The 2019 Model BIT provides an entire chapter dealing with investor obligations, which include adherence to internationally recognised principles against money laundering, the requirement to contribute to the sustainable development of the host State, and compliance with non-binding international standards such as the International Labour Organization’s Tripartite Declaration of Principles Concerning Multinational Enterprises and Social Policy and the OECD’s Guidelines for Multinational Enterprises. This replicates the approach of several contemporary model BITs (such as, the 2019 Dutch Model BIT, the 2017 Colombian Model BIT, and the 2012 SADC Model BIT), which refer to various ILO instruments and the OECD Guidelines as voluntary standards for investors. In any event, this is an improvement on the approach of the 2015 Indian Model BIT which requires investors to voluntarily incorporate internationally recognized standards of corporate social responsibility, without referring to any specific instruments.
In relation to enforcing compliance with these international standards, Art. 20.5 of the Model BIT requires an arbitral tribunal to consider any breaches of investor obligations while determining the amount of compensation awarded to the investor. A very similar approach is taken by the 2019 Dutch Model BIT, which requires a tribunal to consider derogations from the UN Guiding Principles on Business and Human Rights and the OECD Guidelines for Multinational Enterprises while deciding the amount of compensation that investors are awarded.
While, in practice, arbitrators have given regard to human rights violations when determining compensation, even in the absence of specific treaty provisions (see e.g. Bear Creek Mining Corporation v. Republic of Peru, ICSID Case No. ARB/14/21, Partial Dissenting Opinion of Professor Philippe Sands). Notwithstanding this, clear language to this effect ensures that tribunals are empowered to penalise non-compliant investors. However, the difficulty with this approach is that breaches of investor obligations can only be used as mitigating factors while awarding compensation when a claim is filed against the host State. An alternative formulation, found in Art. 17 of the 2012 SADC Model BIT, subjects investors to civil action in the host State for damage or significant loss of life. A more stringent mechanism is found in the denial of benefits clause of the 2017 Colombian Model BIT, which states that investors, who have been found to have committed serious human rights violations or environmental damage, shall be denied protection under the investment treaty.
Dispute Resolution Provisions
The Model BIT’s dispute resolution provisions require a multi-tiered process of negotiation, mediation and exhaustion of local remedies before a treaty claim can be brought by an investor. Notably, Art. 31.3 precludes the commencement of arbitration proceedings where a competent court renders a judgement within 30 months. Further, the Model BIT is unusual in requiring both a notice of dispute as well as a detailed memorandum to be submitted at the commencement of arbitral proceedings (Art. 29).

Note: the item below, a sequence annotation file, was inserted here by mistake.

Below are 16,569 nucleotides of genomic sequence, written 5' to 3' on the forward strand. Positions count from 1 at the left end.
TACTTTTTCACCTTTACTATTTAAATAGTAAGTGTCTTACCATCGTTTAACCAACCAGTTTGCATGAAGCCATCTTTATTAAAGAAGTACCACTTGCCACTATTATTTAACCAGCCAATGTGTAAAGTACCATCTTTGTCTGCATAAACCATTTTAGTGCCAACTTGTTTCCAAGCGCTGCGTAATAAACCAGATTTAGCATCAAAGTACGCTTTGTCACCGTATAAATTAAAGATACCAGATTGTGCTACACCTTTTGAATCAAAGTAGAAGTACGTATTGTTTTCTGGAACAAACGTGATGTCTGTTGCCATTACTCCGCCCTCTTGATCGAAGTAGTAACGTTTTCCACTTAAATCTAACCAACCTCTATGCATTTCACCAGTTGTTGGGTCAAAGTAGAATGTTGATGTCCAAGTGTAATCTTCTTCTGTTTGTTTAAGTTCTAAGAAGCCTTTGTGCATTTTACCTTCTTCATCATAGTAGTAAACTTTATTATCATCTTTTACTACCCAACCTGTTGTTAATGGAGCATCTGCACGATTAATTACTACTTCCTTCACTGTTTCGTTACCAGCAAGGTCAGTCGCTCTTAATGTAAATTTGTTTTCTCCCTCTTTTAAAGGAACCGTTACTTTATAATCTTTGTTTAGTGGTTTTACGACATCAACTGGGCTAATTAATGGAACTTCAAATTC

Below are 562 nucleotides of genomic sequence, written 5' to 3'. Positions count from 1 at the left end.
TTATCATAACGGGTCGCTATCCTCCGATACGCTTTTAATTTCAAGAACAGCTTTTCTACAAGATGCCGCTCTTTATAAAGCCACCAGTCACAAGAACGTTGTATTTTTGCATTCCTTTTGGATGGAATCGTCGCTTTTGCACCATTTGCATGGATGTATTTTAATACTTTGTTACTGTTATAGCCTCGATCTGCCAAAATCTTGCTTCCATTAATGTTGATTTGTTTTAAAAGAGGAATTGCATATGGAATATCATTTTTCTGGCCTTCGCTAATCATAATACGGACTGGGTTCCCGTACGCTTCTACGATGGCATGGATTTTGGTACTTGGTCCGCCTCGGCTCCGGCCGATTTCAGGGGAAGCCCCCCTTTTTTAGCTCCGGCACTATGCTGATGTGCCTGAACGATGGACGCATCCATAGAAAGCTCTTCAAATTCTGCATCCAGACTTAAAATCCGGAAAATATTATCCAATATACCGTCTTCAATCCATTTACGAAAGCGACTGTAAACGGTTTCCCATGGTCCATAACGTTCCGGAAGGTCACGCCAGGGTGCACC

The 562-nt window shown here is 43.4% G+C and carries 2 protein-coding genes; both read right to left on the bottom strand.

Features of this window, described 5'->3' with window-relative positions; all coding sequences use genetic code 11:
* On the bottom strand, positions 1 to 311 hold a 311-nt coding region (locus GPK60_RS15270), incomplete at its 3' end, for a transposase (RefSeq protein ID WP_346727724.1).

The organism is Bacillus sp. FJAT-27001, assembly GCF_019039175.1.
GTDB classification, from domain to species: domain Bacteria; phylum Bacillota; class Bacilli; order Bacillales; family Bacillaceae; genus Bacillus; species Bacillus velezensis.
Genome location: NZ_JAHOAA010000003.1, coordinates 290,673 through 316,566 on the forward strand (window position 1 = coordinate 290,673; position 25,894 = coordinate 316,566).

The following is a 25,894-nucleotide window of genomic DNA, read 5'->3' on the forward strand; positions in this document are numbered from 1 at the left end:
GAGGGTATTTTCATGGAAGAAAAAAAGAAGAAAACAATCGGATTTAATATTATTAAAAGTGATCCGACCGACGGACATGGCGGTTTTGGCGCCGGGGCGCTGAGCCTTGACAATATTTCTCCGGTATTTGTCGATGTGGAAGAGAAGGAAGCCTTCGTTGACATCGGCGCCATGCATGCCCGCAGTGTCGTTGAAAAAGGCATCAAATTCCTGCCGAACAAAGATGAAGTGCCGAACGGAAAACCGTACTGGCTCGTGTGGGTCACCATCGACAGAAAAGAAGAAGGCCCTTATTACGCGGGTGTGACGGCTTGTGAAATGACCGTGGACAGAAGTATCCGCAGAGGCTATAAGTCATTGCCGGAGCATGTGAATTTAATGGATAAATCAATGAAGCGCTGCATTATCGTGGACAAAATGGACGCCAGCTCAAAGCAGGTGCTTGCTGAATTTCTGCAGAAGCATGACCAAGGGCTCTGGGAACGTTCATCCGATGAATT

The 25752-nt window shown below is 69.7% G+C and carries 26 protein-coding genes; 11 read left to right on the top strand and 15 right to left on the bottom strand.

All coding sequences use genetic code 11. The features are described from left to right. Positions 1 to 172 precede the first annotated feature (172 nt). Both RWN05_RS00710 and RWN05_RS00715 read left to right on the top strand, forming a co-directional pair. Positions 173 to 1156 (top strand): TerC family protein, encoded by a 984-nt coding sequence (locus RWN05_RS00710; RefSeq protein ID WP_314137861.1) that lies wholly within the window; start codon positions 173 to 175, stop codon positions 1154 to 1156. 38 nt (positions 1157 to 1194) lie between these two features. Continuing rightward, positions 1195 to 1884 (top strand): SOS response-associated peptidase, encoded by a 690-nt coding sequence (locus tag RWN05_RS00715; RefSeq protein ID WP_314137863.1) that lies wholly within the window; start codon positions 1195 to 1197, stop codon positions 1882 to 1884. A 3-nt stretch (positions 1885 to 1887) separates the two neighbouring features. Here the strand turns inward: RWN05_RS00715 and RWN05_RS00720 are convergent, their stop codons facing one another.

The Model BIT’s dispute resolution provisions also demonstrate several innovative proposals aligned with broader trends in the ISDS reform. A good example of this is the prohibition of double hatting under Art. 35.4. This is in line with other new-generation Model BITs including the Dutch Model BIT and Colombian Model BITs.
Surprisingly, in contrast to the ‘pro-disclosure’ direction ISDS-reform is taking regarding third-party funding, the Model BIT makes no reference to third party funding and disclosure. Other Model BITs, such as the 2019 Dutch Model BIT (Article 19.8), the Argentina-Chile FTA, CETA (Art. 8.26) or institutional rules now expressly oblige the disputing parties to disclose if a third party is funding the arbitration on their behalf. Recent efforts at ICSID have also seen proposals to promote greater transparency in the third-party funding of investment disputes.
As a part of the ISDS reform narrative, several States have sought to modernise their Model BITs to balance investment protection with sovereign regulatory imperatives. As previously discussed on the blog, Africa has played a leading role in highlighting the importance of investors obligations in investment law. Morocco itself, in a 2016 BIT entered into with Nigeria, adopts various ‘public interest provisions’ which reaffirms the right of States to regulate and introduce new measures relating to investments. With its emphasis on sustainable development and investor obligations, the 2019 Model BIT builds on this trend. Notably, the 2019 Model BIT makes several attempts to provide precisely worded clauses to ensure uniform interpretation. However, it is unclear to what extent the 2019 Model BIT achieves these objectives. For example, as we note above, there are concerns regarding the limited FET clause, and the dichotomous approaches to indirect expropriation displayed by the expropriation clause. Ultimately, the true test will be the extent to which Morocco is able to retain these provisions in subsequent BITs – in which we have already seen mixed results. However, as a progressive instrument, which acknowledges the obligations of both investors and States towards sustainable development, the 2019 Moroccan Model BIT is a welcome addition to international investment law.
For interested readers, the authors discuss the 2019 Moroccan Model BIT further in this article.